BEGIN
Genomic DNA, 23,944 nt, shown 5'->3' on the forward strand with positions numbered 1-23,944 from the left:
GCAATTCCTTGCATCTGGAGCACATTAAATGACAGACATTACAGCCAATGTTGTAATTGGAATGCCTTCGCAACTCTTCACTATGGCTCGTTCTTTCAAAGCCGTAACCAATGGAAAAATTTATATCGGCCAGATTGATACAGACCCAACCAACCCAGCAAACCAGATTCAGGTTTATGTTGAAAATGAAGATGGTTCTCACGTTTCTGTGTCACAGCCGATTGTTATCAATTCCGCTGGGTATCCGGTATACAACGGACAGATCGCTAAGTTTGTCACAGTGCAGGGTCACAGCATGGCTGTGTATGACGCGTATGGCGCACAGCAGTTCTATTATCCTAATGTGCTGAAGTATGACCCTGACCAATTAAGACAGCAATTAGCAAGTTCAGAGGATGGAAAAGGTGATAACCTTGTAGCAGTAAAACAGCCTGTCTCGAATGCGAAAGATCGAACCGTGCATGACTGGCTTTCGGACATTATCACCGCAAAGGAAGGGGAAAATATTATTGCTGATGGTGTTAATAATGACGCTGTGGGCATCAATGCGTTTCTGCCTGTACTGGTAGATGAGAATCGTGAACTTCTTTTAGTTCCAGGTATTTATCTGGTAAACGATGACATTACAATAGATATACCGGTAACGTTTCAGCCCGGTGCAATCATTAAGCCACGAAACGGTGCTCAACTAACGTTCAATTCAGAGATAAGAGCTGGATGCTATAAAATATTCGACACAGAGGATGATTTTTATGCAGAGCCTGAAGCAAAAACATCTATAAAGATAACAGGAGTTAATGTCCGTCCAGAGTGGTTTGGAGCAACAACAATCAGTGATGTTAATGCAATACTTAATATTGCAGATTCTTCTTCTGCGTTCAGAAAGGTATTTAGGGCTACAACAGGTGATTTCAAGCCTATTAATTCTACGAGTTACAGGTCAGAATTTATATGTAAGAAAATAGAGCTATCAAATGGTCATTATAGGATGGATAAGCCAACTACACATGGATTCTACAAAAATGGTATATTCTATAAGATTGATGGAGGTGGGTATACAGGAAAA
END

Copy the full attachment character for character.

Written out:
Genomic DNA, 23,944 nt, shown 5'->3' on the forward strand with positions numbered 1-23,944 from the left:
GCAATTCCTTGCATCTGGAGCACATTAAATGACAGACATTACAGCCAATGTTGTAATTGGAATGCCTTCGCAACTCTTCACTATGGCTCGTTCTTTCAAAGCCGTAACCAATGGAAAAATTTATATCGGCCAGATTGATACAGACCCAACCAACCCAGCAAACCAGATTCAGGTTTATGTTGAAAATGAAGATGGTTCTCACGTTTCTGTGTCACAGCCGATTGTTATCAATTCCGCTGGGTATCCGGTATACAACGGACAGATCGCTAAGTTTGTCACAGTGCAGGGTCACAGCATGGCTGTGTATGACGCGTATGGCGCACAGCAGTTCTATTATCCTAATGTGCTGAAGTATGACCCTGACCAATTAAGACAGCAATTAGCAAGTTCAGAGGATGGAAAAGGTGATAACCTTGTAGCAGTAAAACAGCCTGTCTCGAATGCGAAAGATCGAACCGTGCATGACTGGCTTTCGGACATTATCACCGCAAAGGAAGGGGAAAATATTATTGCTGATGGTGTTAATAATGACGCTGTGGGCATCAATGCGTTTCTGCCTGTACTGGTAGATGAGAATCGTGAACTTCTTTTAGTTCCAGGTATTTATCTGGTAAACGATGACATTACAATAGATATACCGGTAACGTTTCAGCCCGGTGCAATCATTAAGCCACGAAACGGTGCTCAACTAACGTTCAATTCAGAGATAAGAGCTGGATGCTATAAAATATTCGACACAGAGGATGATTTTTATGCAGAGCCTGAAGCAAAAACATCTATAAAGATAACAGGAGTTAATGTCCGTCCAGAGTGGTTTGGAGCAACAACAATCAGTGATGTTAATGCAATACTTAATATTGCAGATTCTTCTTCTGCGTTCAGAAAGGTATTTAGGGCTACAACAGGTGATTTCAAGCCTATTAATTCTACGAGTTACAGGTCAGAATTTATATGTAAGAAAATAGAGCTATCAAATGGTCATTATAGGATGGATAAGCCAACTACACATGGATTCTACAAAAATGGTATATTCTATAAGATTGATGGAGGTGGGTATACAGGAAAA